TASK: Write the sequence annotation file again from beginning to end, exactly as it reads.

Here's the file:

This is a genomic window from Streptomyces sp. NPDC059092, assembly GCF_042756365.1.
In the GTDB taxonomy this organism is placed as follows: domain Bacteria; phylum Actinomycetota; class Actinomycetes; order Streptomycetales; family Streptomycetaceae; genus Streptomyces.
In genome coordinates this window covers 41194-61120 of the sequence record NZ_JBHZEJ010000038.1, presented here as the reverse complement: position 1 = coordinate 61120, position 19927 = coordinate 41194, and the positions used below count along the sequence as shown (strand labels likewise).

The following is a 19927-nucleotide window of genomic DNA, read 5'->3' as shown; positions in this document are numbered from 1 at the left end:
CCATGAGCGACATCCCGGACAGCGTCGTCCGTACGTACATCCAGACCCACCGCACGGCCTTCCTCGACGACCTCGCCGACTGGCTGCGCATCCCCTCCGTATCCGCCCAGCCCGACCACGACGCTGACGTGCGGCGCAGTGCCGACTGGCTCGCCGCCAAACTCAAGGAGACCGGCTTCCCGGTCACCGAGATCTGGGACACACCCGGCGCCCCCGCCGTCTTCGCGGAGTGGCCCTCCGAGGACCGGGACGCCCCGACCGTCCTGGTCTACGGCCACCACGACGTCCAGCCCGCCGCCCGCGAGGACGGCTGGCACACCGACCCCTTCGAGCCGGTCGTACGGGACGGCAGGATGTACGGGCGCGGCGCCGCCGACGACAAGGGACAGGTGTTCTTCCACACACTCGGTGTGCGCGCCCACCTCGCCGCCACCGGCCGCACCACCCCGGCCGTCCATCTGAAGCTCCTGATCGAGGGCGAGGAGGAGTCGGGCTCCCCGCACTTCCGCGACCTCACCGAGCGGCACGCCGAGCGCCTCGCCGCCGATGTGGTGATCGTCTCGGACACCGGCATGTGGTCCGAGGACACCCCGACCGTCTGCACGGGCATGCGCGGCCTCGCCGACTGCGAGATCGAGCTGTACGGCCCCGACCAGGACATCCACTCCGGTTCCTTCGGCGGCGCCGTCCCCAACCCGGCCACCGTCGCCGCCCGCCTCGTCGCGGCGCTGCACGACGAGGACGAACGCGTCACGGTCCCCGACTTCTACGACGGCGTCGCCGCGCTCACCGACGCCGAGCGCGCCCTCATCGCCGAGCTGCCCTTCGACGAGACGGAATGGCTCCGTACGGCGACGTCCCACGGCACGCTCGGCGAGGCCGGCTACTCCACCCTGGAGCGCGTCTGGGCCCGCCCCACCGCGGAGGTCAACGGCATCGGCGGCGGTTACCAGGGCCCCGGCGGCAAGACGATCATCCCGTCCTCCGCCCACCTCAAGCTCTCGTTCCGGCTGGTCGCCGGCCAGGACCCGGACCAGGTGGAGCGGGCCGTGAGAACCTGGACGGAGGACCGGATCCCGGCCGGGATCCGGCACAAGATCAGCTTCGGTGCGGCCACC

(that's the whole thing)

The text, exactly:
This is a genomic window from Streptomyces sp. NPDC059092, assembly GCF_042756365.1.
In the GTDB taxonomy this organism is placed as follows: domain Bacteria; phylum Actinomycetota; class Actinomycetes; order Streptomycetales; family Streptomycetaceae; genus Streptomyces.
In genome coordinates this window covers 41194-61120 of the sequence record NZ_JBHZEJ010000038.1, presented here as the reverse complement: position 1 = coordinate 61120, position 19927 = coordinate 41194, and the positions used below count along the sequence as shown (strand labels likewise).

The following is a 19927-nucleotide window of genomic DNA, read 5'->3' as shown; positions in this document are numbered from 1 at the left end:
CCATGAGCGACATCCCGGACAGCGTCGTCCGTACGTACATCCAGACCCACCGCACGGCCTTCCTCGACGACCTCGCCGACTGGCTGCGCATCCCCTCCGTATCCGCCCAGCCCGACCACGACGCTGACGTGCGGCGCAGTGCCGACTGGCTCGCCGCCAAACTCAAGGAGACCGGCTTCCCGGTCACCGAGATCTGGGACACACCCGGCGCCCCCGCCGTCTTCGCGGAGTGGCCCTCCGAGGACCGGGACGCCCCGACCGTCCTGGTCTACGGCCACCACGACGTCCAGCCCGCCGCCCGCGAGGACGGCTGGCACACCGACCCCTTCGAGCCGGTCGTACGGGACGGCAGGATGTACGGGCGCGGCGCCGCCGACGACAAGGGACAGGTGTTCTTCCACACACTCGGTGTGCGCGCCCACCTCGCCGCCACCGGCCGCACCACCCCGGCCGTCCATCTGAAGCTCCTGATCGAGGGCGAGGAGGAGTCGGGCTCCCCGCACTTCCGCGACCTCACCGAGCGGCACGCCGAGCGCCTCGCCGCCGATGTGGTGATCGTCTCGGACACCGGCATGTGGTCCGAGGACACCCCGACCGTCTGCACGGGCATGCGCGGCCTCGCCGACTGCGAGATCGAGCTGTACGGCCCCGACCAGGACATCCACTCCGGTTCCTTCGGCGGCGCCGTCCCCAACCCGGCCACCGTCGCCGCCCGCCTCGTCGCGGCGCTGCACGACGAGGACGAACGCGTCACGGTCCCCGACTTCTACGACGGCGTCGCCGCGCTCACCGACGCCGAGCGCGCCCTCATCGCCGAGCTGCCCTTCGACGAGACGGAATGGCTCCGTACGGCGACGTCCCACGGCACGCTCGGCGAGGCCGGCTACTCCACCCTGGAGCGCGTCTGGGCCCGCCCCACCGCGGAGGTCAACGGCATCGGCGGCGGTTACCAGGGCCCCGGCGGCAAGACGATCATCCCGTCCTCCGCCCACCTCAAGCTCTCGTTCCGGCTGGTCGCCGGCCAGGACCCGGACCAGGTGGAGCGGGCCGTGAGAACCTGGACGGAGGACCGGATCCCGGCCGGGATCCGGCACAAGATCAGCTTCGGTGCGGCCACC